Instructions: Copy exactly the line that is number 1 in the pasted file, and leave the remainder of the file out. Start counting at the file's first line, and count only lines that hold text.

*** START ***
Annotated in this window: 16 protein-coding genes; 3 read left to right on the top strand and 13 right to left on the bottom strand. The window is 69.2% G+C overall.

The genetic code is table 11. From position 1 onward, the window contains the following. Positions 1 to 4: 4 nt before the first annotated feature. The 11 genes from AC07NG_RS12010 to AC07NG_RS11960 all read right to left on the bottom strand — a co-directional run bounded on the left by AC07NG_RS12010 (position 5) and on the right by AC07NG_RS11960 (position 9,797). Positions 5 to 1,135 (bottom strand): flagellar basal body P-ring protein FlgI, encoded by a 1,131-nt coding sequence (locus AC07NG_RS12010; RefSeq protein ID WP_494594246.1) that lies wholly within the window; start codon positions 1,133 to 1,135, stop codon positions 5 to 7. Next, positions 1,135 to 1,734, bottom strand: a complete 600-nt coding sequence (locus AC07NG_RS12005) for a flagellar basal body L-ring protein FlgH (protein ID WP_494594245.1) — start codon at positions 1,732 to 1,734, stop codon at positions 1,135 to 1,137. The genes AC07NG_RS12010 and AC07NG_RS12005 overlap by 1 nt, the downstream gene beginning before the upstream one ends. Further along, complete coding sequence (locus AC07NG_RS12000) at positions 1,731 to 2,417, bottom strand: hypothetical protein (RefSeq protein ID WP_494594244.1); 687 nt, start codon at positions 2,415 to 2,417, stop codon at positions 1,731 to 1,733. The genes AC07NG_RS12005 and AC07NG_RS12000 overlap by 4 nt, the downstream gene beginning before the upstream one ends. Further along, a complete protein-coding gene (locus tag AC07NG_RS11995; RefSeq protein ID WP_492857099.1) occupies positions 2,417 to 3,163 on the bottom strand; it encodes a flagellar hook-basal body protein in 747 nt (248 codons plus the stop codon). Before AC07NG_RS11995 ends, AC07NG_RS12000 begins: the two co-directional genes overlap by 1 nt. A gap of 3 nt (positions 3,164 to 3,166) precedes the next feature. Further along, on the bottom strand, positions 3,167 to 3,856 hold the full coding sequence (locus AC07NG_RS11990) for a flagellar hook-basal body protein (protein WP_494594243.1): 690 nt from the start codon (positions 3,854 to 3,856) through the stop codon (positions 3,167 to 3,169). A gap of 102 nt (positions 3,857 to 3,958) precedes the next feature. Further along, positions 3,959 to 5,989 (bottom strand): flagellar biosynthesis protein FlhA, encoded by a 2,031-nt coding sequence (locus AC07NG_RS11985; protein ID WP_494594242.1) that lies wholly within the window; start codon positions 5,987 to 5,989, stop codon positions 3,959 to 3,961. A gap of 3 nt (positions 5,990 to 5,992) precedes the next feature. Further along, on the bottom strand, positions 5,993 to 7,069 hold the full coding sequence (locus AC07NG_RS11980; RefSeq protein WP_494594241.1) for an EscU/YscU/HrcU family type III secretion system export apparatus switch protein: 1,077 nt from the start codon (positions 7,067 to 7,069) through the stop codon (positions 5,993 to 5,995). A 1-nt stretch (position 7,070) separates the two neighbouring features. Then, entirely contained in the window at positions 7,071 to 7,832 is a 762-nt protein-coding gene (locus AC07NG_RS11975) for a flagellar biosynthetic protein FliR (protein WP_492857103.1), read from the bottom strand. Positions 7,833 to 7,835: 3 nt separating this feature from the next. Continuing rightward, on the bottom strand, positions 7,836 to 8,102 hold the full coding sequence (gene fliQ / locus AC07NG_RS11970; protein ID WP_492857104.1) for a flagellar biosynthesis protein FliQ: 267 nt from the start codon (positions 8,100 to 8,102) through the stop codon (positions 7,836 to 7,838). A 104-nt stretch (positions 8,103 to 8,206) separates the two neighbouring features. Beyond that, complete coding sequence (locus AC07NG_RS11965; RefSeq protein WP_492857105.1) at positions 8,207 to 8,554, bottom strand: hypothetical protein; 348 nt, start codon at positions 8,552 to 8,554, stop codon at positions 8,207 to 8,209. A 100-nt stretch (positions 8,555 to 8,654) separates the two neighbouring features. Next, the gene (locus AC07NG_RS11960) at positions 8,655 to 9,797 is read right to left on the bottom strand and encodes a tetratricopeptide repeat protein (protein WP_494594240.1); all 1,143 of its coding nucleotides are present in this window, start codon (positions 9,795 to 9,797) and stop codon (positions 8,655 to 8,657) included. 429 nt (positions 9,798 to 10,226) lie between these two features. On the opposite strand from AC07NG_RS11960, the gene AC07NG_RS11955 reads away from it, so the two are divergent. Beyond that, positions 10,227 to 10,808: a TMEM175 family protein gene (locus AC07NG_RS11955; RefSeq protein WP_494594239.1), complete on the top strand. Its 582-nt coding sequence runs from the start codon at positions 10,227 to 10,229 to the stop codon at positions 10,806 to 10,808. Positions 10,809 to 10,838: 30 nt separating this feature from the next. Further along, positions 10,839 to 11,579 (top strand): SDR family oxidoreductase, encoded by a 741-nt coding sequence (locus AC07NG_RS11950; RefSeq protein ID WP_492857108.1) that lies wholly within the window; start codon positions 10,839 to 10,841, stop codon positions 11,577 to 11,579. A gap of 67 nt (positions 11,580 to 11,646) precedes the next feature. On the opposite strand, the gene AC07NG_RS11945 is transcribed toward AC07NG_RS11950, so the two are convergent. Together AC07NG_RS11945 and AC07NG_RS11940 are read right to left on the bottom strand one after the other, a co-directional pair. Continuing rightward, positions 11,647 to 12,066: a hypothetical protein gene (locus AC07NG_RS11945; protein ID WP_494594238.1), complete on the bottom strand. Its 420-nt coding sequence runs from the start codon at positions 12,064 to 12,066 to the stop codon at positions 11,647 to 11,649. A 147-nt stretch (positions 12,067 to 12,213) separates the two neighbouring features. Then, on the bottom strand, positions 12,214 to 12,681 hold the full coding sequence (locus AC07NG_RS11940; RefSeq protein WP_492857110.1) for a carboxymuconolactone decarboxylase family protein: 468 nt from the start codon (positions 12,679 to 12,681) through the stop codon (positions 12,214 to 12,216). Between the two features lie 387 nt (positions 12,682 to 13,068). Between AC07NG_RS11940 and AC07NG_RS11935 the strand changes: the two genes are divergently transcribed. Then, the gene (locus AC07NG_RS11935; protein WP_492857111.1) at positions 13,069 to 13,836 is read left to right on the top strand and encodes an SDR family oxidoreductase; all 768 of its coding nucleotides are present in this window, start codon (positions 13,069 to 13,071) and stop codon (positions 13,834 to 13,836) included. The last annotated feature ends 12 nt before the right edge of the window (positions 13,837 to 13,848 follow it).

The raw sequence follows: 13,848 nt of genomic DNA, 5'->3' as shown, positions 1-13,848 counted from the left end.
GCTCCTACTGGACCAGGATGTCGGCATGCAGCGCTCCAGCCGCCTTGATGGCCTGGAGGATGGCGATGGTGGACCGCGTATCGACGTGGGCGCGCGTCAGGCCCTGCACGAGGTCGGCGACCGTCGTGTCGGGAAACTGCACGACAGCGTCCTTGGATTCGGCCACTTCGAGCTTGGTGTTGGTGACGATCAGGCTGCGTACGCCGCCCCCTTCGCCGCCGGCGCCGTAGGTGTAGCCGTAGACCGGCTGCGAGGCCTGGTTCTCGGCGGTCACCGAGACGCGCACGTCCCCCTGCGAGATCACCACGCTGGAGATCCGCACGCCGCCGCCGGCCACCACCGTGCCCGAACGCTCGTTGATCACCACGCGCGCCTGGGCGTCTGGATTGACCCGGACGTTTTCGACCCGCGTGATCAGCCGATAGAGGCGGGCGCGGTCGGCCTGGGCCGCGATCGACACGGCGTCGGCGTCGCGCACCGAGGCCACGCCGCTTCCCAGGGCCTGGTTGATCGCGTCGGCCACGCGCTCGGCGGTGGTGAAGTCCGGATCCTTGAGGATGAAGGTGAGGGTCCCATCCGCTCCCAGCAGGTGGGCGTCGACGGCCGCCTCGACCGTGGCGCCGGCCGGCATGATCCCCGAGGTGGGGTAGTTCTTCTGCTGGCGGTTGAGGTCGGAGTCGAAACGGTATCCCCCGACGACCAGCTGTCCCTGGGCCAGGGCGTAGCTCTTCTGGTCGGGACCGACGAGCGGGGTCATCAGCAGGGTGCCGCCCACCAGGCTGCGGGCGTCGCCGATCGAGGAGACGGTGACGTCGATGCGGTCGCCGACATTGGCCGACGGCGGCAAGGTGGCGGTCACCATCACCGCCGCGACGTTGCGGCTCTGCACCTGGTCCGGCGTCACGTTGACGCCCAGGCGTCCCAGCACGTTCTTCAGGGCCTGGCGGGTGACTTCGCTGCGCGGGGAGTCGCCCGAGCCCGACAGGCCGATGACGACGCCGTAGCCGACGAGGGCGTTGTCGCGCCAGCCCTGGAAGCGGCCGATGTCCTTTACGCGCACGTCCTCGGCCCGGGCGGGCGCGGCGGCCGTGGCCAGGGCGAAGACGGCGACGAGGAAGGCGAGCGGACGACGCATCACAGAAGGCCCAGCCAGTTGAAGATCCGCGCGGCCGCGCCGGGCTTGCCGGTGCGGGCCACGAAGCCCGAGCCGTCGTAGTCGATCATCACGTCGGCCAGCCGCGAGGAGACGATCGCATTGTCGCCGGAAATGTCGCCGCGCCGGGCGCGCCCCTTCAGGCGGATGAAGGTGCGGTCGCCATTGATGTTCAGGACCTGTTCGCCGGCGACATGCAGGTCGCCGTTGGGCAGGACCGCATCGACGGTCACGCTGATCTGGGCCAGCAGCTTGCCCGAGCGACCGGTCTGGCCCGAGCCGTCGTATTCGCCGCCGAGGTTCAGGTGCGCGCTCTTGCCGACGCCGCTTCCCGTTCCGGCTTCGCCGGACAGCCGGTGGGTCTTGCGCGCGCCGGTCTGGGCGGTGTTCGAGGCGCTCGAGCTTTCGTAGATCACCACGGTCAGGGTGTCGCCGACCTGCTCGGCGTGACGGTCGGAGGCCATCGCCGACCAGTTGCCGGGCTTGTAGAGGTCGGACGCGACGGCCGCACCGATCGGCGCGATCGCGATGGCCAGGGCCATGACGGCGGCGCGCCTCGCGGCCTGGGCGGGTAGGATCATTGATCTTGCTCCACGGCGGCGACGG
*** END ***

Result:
Annotated in this window: 16 protein-coding genes; 3 read left to right on the top strand and 13 right to left on the bottom strand. The window is 69.2% G+C overall.